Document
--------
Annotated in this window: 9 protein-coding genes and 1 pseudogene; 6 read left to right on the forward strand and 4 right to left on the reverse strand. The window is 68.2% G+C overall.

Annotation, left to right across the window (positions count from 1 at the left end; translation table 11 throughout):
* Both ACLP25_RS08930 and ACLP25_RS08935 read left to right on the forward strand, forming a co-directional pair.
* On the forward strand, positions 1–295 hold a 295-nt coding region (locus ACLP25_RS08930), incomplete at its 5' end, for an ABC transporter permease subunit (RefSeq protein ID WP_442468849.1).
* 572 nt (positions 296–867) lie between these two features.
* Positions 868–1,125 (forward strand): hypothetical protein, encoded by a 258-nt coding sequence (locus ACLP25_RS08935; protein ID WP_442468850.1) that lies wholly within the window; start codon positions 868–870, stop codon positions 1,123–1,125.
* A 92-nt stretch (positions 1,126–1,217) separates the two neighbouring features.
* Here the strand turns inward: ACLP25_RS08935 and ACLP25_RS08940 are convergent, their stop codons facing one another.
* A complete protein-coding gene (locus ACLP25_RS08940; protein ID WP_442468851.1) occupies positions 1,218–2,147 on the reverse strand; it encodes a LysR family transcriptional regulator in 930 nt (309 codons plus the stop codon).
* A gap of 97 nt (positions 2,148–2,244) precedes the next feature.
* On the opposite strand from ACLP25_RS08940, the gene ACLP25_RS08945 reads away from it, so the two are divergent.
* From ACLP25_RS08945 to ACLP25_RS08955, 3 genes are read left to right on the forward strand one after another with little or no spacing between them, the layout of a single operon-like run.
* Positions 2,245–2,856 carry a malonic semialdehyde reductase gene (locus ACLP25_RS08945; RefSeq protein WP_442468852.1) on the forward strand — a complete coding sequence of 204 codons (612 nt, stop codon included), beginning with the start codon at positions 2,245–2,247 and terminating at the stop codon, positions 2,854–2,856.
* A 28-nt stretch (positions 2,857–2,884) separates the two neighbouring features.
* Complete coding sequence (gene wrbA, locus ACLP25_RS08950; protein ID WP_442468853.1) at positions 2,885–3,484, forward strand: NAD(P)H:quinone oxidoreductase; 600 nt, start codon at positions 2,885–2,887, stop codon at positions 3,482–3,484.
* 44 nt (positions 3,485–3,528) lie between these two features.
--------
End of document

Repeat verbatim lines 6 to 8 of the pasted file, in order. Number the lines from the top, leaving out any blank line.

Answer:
* Positions 868–1,125 (forward strand): hypothetical protein, encoded by a 258-nt coding sequence (locus ACLP25_RS08935; protein ID WP_442468850.1) that lies wholly within the window; start codon positions 868–870, stop codon positions 1,123–1,125.
* A 92-nt stretch (positions 1,126–1,217) separates the two neighbouring features.
* Here the strand turns inward: ACLP25_RS08935 and ACLP25_RS08940 are convergent, their stop codons facing one another.